A new study published in Journal of Vision demonstrates that face silhouettes are visually processed much like regular face stimuli and provide enough information to determine traits about the subject including age and gender.
Researchers from Stanford University conducted a variety of studies using silhouetted face profiles obtained by reducing gray-scale photographs of face profiles to two-tone black and white images. Study participants were asked to determine the gender and age of the individuals in silhouette. Results showed that people can extract information from silhouetted face profiles about their front-view counterparts.
Male silhouettes were classified as male 83.3 percent of the time and female silhouettes were classified as female 55.7 percent of the time. Researchers believe the difference in accuracy can be attributed in part to the lack of hair on the silhouettes which may be perceived as baldness, a possible cue to maleness. Over 68 percent of respondents selected the correct age-range for the silhouettes, compared to a chance level of 38.8 percent.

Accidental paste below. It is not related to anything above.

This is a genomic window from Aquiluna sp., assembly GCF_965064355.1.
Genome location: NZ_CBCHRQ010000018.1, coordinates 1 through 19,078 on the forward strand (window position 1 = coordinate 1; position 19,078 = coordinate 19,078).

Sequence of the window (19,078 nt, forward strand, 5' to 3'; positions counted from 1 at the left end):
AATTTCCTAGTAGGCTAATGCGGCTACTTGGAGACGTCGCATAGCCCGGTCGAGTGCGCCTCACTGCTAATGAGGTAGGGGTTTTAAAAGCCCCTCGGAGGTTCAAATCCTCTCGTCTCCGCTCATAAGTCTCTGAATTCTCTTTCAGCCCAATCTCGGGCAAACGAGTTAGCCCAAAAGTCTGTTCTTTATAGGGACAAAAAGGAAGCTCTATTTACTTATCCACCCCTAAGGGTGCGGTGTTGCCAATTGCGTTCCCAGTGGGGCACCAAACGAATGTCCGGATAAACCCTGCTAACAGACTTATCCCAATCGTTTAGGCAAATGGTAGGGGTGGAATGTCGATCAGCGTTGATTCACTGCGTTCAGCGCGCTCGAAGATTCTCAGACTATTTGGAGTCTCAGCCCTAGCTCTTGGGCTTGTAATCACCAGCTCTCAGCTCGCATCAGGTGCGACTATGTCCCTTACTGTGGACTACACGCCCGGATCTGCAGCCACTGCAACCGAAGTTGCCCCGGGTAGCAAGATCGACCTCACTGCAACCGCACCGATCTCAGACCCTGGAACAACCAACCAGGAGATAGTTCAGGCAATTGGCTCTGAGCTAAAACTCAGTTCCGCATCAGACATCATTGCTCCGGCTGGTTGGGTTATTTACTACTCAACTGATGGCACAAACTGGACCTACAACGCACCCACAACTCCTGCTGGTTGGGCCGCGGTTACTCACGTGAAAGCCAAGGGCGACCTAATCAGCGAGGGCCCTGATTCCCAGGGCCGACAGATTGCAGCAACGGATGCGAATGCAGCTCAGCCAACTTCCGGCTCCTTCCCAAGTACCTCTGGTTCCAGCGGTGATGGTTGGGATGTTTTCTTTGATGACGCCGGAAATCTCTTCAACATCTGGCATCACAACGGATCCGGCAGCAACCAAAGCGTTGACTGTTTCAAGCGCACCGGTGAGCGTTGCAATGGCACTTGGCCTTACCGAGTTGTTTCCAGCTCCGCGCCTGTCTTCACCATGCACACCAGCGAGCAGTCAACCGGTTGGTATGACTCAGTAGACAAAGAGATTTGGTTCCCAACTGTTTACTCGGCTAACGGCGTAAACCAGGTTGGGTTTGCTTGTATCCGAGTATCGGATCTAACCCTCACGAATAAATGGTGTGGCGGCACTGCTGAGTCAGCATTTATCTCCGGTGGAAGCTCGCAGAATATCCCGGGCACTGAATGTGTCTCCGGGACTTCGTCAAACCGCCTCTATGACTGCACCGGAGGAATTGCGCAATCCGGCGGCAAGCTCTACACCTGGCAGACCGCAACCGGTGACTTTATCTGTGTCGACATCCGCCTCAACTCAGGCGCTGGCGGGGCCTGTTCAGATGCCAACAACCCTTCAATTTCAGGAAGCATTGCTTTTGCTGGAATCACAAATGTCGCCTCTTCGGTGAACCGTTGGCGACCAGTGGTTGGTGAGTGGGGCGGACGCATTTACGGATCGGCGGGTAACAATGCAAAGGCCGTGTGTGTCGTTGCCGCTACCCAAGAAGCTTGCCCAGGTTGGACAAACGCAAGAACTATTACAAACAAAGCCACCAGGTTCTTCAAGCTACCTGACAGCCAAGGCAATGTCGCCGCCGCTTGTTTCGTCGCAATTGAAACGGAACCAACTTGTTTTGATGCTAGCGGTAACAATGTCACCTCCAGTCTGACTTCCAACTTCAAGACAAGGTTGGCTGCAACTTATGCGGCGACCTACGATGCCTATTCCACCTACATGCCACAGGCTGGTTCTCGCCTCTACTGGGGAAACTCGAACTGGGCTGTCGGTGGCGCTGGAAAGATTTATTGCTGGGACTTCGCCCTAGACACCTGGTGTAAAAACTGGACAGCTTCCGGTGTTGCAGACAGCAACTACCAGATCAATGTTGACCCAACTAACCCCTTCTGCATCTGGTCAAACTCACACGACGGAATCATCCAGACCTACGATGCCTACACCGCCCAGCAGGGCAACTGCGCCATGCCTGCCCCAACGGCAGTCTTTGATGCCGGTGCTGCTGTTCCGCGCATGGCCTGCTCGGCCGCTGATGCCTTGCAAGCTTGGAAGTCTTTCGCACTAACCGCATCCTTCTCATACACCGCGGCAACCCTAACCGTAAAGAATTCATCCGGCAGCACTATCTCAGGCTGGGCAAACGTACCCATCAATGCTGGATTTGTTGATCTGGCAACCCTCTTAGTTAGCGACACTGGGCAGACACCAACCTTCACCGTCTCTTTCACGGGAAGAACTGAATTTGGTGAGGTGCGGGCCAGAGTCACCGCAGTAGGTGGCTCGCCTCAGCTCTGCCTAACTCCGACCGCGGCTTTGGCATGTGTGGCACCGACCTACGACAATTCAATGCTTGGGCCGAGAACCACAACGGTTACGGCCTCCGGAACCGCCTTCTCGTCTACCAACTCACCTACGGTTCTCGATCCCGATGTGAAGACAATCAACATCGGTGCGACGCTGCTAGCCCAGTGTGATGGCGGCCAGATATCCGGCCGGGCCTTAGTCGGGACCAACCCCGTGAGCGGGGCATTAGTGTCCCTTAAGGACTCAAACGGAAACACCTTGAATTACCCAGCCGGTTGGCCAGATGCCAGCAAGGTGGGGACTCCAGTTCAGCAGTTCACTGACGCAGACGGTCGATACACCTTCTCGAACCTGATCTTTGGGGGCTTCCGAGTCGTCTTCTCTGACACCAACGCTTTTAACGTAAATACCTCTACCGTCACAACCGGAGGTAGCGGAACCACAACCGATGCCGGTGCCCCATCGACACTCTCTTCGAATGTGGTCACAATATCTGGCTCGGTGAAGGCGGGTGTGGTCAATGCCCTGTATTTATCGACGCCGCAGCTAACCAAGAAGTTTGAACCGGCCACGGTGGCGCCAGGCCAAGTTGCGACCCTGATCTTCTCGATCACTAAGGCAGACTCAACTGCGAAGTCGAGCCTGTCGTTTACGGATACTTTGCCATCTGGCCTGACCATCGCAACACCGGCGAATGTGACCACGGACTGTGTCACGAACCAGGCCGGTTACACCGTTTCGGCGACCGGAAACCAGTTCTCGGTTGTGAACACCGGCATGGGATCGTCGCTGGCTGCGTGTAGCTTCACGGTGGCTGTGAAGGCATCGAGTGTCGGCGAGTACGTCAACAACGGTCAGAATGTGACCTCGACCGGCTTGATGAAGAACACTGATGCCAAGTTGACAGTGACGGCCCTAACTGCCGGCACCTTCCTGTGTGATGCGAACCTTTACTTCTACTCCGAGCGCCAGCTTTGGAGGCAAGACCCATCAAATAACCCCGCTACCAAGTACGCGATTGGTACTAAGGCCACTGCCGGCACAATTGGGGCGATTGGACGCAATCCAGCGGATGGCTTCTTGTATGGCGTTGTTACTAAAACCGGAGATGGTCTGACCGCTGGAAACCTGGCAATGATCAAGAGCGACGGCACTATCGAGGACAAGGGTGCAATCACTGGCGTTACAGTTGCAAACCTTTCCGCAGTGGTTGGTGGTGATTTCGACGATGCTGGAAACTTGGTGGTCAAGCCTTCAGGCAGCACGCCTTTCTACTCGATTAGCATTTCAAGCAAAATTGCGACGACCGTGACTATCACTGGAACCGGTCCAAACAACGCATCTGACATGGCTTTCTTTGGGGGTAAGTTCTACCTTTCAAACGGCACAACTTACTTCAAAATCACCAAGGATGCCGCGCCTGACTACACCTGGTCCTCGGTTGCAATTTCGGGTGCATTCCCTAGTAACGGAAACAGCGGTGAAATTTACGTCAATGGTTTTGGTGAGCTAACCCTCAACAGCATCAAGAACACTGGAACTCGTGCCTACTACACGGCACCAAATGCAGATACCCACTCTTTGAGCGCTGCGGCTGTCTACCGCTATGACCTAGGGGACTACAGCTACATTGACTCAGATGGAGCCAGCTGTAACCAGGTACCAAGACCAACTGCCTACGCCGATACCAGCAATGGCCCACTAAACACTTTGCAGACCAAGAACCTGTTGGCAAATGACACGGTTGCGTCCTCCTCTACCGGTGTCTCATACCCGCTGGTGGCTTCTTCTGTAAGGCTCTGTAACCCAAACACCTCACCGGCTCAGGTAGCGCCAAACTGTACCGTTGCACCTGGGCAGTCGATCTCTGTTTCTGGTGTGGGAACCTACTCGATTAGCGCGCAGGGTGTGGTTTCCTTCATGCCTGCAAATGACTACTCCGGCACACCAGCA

"Most research on face perception focuses on the role of features such as the eyes, the nose, and the mouth," said lead researcher Nicholas Davidenko, PhD. "Our studies demonstrate the importance of shape in face recognition. By using mathematically defined face silhouettes, we have discovered the types of shape variations that determine the gender, age, and distinctiveness of a face."
The above post is reprinted from materials provided by Association for Research in Vision and Ophthalmology. Note: Materials may be edited for content and length.
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